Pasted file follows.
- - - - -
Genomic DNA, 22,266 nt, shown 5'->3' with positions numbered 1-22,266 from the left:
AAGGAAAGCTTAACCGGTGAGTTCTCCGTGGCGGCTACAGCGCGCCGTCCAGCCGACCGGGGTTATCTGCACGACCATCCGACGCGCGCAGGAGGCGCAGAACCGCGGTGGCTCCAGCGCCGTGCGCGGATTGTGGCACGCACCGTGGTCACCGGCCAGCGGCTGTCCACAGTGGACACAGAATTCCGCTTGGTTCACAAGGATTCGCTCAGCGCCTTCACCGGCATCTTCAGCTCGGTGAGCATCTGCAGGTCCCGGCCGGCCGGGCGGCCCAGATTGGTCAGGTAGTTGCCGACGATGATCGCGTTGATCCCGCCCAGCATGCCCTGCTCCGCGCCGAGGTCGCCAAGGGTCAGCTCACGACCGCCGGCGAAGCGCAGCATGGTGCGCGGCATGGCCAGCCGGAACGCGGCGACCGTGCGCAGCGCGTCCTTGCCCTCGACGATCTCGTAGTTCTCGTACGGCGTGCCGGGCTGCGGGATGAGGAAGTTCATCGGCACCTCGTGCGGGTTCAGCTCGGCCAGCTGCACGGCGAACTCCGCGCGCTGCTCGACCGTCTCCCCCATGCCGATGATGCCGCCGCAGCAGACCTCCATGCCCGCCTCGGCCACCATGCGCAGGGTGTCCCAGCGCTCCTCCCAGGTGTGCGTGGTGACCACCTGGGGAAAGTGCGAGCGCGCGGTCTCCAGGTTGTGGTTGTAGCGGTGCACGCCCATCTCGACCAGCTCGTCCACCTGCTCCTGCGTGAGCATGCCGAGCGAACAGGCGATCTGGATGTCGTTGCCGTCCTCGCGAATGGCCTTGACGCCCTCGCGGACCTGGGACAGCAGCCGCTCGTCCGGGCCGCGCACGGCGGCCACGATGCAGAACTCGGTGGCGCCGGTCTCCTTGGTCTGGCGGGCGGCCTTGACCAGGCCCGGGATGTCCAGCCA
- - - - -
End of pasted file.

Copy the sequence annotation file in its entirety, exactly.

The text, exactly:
Genomic DNA, 22,266 nt, shown 5'->3' with positions numbered 1-22,266 from the left:
AAGGAAAGCTTAACCGGTGAGTTCTCCGTGGCGGCTACAGCGCGCCGTCCAGCCGACCGGGGTTATCTGCACGACCATCCGACGCGCGCAGGAGGCGCAGAACCGCGGTGGCTCCAGCGCCGTGCGCGGATTGTGGCACGCACCGTGGTCACCGGCCAGCGGCTGTCCACAGTGGACACAGAATTCCGCTTGGTTCACAAGGATTCGCTCAGCGCCTTCACCGGCATCTTCAGCTCGGTGAGCATCTGCAGGTCCCGGCCGGCCGGGCGGCCCAGATTGGTCAGGTAGTTGCCGACGATGATCGCGTTGATCCCGCCCAGCATGCCCTGCTCCGCGCCGAGGTCGCCAAGGGTCAGCTCACGACCGCCGGCGAAGCGCAGCATGGTGCGCGGCATGGCCAGCCGGAACGCGGCGACCGTGCGCAGCGCGTCCTTGCCCTCGACGATCTCGTAGTTCTCGTACGGCGTGCCGGGCTGCGGGATGAGGAAGTTCATCGGCACCTCGTGCGGGTTCAGCTCGGCCAGCTGCACGGCGAACTCCGCGCGCTGCTCGACCGTCTCCCCCATGCCGATGATGCCGCCGCAGCAGACCTCCATGCCCGCCTCGGCCACCATGCGCAGGGTGTCCCAGCGCTCCTCCCAGGTGTGCGTGGTGACCACCTGGGGAAAGTGCGAGCGCGCGGTCTCCAGGTTGTGGTTGTAGCGGTGCACGCCCATCTCGACCAGCTCGTCCACCTGCTCCTGCGTGAGCATGCCGAGCGAACAGGCGATCTGGATGTCGTTGCCGTCCTCGCGAATGGCCTTGACGCCCTCGCGGACCTGGGACAGCAGCCGCTCGTCCGGGCCGCGCACGGCGGCCACGATGCAGAACTCGGTGGCGCCGGTCTCCTTGGTCTGGCGGGCGGCCTTGACCAGGCCCGGGATGTCCAGCCA